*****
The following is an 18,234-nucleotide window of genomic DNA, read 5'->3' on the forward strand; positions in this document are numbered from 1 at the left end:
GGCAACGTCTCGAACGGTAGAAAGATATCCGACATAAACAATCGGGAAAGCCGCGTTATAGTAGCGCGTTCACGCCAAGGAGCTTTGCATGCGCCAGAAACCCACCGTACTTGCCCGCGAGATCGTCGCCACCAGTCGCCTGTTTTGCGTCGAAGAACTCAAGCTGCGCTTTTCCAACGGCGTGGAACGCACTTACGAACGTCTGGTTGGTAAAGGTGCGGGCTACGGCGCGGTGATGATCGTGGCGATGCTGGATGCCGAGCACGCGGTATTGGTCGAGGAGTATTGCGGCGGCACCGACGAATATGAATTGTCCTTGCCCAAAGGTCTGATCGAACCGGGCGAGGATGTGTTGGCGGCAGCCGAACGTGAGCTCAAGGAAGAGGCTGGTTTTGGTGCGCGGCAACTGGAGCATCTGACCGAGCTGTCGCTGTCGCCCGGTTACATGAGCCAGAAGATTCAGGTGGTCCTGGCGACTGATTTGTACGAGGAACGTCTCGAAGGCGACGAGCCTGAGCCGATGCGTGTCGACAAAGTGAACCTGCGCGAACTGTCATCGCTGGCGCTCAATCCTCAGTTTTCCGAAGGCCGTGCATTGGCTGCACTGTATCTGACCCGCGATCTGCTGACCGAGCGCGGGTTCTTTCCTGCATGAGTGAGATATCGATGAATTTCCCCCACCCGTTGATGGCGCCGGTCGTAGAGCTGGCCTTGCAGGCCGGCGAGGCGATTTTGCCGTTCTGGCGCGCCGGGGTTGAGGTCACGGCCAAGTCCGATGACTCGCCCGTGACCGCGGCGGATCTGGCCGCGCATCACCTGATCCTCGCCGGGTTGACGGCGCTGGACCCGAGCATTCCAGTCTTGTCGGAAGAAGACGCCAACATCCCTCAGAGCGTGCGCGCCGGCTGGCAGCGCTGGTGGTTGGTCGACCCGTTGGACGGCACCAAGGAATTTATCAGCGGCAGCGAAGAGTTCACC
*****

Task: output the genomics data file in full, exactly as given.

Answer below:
The following is an 18,234-nucleotide window of genomic DNA, read 5'->3' on the forward strand; positions in this document are numbered from 1 at the left end:
GGCAACGTCTCGAACGGTAGAAAGATATCCGACATAAACAATCGGGAAAGCCGCGTTATAGTAGCGCGTTCACGCCAAGGAGCTTTGCATGCGCCAGAAACCCACCGTACTTGCCCGCGAGATCGTCGCCACCAGTCGCCTGTTTTGCGTCGAAGAACTCAAGCTGCGCTTTTCCAACGGCGTGGAACGCACTTACGAACGTCTGGTTGGTAAAGGTGCGGGCTACGGCGCGGTGATGATCGTGGCGATGCTGGATGCCGAGCACGCGGTATTGGTCGAGGAGTATTGCGGCGGCACCGACGAATATGAATTGTCCTTGCCCAAAGGTCTGATCGAACCGGGCGAGGATGTGTTGGCGGCAGCCGAACGTGAGCTCAAGGAAGAGGCTGGTTTTGGTGCGCGGCAACTGGAGCATCTGACCGAGCTGTCGCTGTCGCCCGGTTACATGAGCCAGAAGATTCAGGTGGTCCTGGCGACTGATTTGTACGAGGAACGTCTCGAAGGCGACGAGCCTGAGCCGATGCGTGTCGACAAAGTGAACCTGCGCGAACTGTCATCGCTGGCGCTCAATCCTCAGTTTTCCGAAGGCCGTGCATTGGCTGCACTGTATCTGACCCGCGATCTGCTGACCGAGCGCGGGTTCTTTCCTGCATGAGTGAGATATCGATGAATTTCCCCCACCCGTTGATGGCGCCGGTCGTAGAGCTGGCCTTGCAGGCCGGCGAGGCGATTTTGCCGTTCTGGCGCGCCGGGGTTGAGGTCACGGCCAAGTCCGATGACTCGCCCGTGACCGCGGCGGATCTGGCCGCGCATCACCTGATCCTCGCCGGGTTGACGGCGCTGGACCCGAGCATTCCAGTCTTGTCGGAAGAAGACGCCAACATCCCTCAGAGCGTGCGCGCCGGCTGGCAGCGCTGGTGGTTGGTCGACCCGTTGGACGGCACCAAGGAATTTATCAGCGGCAGCGAAGAGTTCACC